“Beginning in 1968, Jennifer Warnes (performing as ‘Jennifer Warren’) portrayed the female lead in the Los Angeles production of Hair. Coincidental to that, she recorded a version of ‘Easy to be Hard’ in 1969 for release (as ‘Jennifer’) in the UK in June 1969 (along with another song property from Hair, ‘Let the Sunshine In’). The American label Parrot licensed the recording for distribution in the US on the album, See Me, Feel Me, Touch Me, Heal Me, released in the spring of 1969. The single failed to chart in the UK but did ‘bubble under’ the Billboard Hot 100, peaking at #128.
“Three Dog Night also released ‘Easy to be Hard’ in 1969, in August, with their recording peaking at #4 – their fourth single, and highest-charting song until ‘Mama Told Me (Not to Come)‘ hit #1 in 1970.”
First performed by Charles Walters & June Knight from Jubilee (1935).
First commercial release by Xavier Cugat & His Waldorf-Astoria Orchestra (1935).
Hit version by The Artie Shaw Orchestra (US #3 1938).
Also recorded by Josephine Baker (1936), Eddie Heywood (1944)
From the wiki: “‘Begin the Beguine’ is a song written by Cole Porter, who first witnessed the beguine as a dance in Paris. He later composed the song during a 1935 Pacific cruise aboard Cunard’s ocean liner Franconia. The song was first introduced by June Knight in the Broadway musical Jubilee, produced at the Imperial Theatre in New York City in October 1935. Knight and Charles Walters would later release a recorded version for the Victor Records label.
First performed by Ethel Waters (1940).
First commercial recording by Ella Fitzgerald (1940).
Popular versions by Helen Forrest (US #1 1943), Ethel Waters (1946), Frank Sinatra (1954), Anita O’Day (1957).
Also recorded by Dinah Shore (1958), Liza Minnelli (1977).
From the wiki: “‘Taking a Chance on Love’ was written by Vernon Duke with lyrics by John La Touche and Ted Fetter, and has gone on to become a standard recorded by many artists. It was first performed in the Broadway musical Cabin in the Sky which opened at the Martin Beck Theater on October 25, 1940. (‘Taking a Chance on Love’ was added only three days before the New York opening, but it turned into the hit of the show.)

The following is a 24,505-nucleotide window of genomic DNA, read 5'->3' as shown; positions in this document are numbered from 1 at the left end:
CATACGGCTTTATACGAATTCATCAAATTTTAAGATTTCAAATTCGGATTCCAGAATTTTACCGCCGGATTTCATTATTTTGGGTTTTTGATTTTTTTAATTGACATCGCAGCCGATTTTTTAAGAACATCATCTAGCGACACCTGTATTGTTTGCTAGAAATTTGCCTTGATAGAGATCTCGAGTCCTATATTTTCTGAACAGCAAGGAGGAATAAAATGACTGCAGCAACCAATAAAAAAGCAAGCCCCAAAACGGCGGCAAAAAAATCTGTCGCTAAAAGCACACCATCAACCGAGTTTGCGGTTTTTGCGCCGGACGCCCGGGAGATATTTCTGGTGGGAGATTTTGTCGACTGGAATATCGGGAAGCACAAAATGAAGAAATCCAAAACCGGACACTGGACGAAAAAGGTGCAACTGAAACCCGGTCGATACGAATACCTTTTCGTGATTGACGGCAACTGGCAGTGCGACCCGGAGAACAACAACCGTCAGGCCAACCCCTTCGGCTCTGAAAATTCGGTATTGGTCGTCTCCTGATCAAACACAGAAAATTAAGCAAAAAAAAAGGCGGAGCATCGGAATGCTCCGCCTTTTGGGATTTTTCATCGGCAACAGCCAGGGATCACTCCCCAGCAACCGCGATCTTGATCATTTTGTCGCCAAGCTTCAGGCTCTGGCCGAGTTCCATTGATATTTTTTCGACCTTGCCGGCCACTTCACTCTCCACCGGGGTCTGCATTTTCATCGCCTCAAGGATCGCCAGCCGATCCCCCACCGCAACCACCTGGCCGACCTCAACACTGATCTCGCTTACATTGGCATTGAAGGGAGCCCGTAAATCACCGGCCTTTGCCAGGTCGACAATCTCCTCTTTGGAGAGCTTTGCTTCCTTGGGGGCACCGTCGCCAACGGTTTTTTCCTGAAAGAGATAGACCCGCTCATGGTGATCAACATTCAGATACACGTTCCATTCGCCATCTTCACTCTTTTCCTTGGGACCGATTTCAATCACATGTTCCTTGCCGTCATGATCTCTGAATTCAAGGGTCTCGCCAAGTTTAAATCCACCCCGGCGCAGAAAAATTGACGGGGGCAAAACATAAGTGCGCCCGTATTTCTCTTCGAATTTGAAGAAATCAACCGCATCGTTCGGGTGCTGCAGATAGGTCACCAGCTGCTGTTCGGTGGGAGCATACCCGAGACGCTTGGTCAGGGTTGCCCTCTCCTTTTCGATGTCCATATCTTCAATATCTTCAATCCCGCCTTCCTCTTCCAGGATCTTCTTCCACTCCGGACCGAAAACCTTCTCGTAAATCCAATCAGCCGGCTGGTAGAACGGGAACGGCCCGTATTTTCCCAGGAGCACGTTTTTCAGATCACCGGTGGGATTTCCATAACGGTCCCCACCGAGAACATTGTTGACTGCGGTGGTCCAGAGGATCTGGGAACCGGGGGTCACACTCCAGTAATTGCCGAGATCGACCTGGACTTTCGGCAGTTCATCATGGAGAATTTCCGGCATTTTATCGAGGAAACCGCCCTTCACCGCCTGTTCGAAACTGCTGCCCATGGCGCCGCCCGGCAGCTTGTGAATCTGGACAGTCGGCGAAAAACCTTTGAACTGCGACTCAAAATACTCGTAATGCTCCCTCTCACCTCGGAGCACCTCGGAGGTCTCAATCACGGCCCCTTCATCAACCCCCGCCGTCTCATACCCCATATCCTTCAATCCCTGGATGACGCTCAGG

“The show was choreographed by George Balanchine and was a ground-breaking musical with an all-black cast. The leads were played by Ethel Waters as Petunia, Dooley Wilson (‘As Time Goes By‘) as her husband Little Joe, and Katherine Dunham as the temptress Georgia Brown.
“Waters introduced ‘Taking a Chance of Love’ as a show-stopping solo, reprising it at the end of Act I with Little Joe, and would reprise her performance in the 1943 motion picture release of Cabin in the Sky.
First performed by Jill O’Hara & Jerry Orbach (1968).
First charted by Johnny Mathis (MOR #35 1969).
Other hit versions by Burt Bacharach (US #98/MOR #18 1969), Bobbie Gentry (UK #1/IRE #1/NOR #5 1969), Dionne Warwick (US #6/R&B #17/MOR #1 1969), Deacon Blue (IRE #2 1990).
From the wiki: “Originally written for the 1968 musical Promises, Promises, it soon became one of Burt Bacharach and Hal David’s most enduring songs. It was introduced in the musical by Jerry Orbach and Jill O’Hara, and was nominated for Song of the Year in the 1969 Grammy awards. (The soundtrack album did win the 1969 Grammy for Best Musical Theater Album.)
“The first recording of ‘I’ll Never Fall in Love Again’ to reach any of the charts in Billboard was by Johnny Mathis, whose cover debuted on the magazine’s Easy Listening chart in the issue dated May 17, 1969, and reached #35 over the course of three weeks there. Bacharach’s own version, which was sung by a female chorus, overtook the Mathis release after a May 31 debut on that same chart and got as high as number 18 during its nine-week stay. It also peaked at #93 on the Hot 100 during the two weeks it spent there in July.
“Bobbie Gentry entered the UK singles chart with the song the following month, on August 30, and enjoyed one of her 19 weeks there at #1. She also peaked at #1 in Ireland. The most successful version of the song to be released as a single, however, was by Bacharach-David protégée Dionne Warwick, whose recording made its first appearance on the Hot 100 in the issue dated December 27, 1969, to start an 11-week run that took it to #6 (Warwick’s her last Top-10 solo hit until 1979).”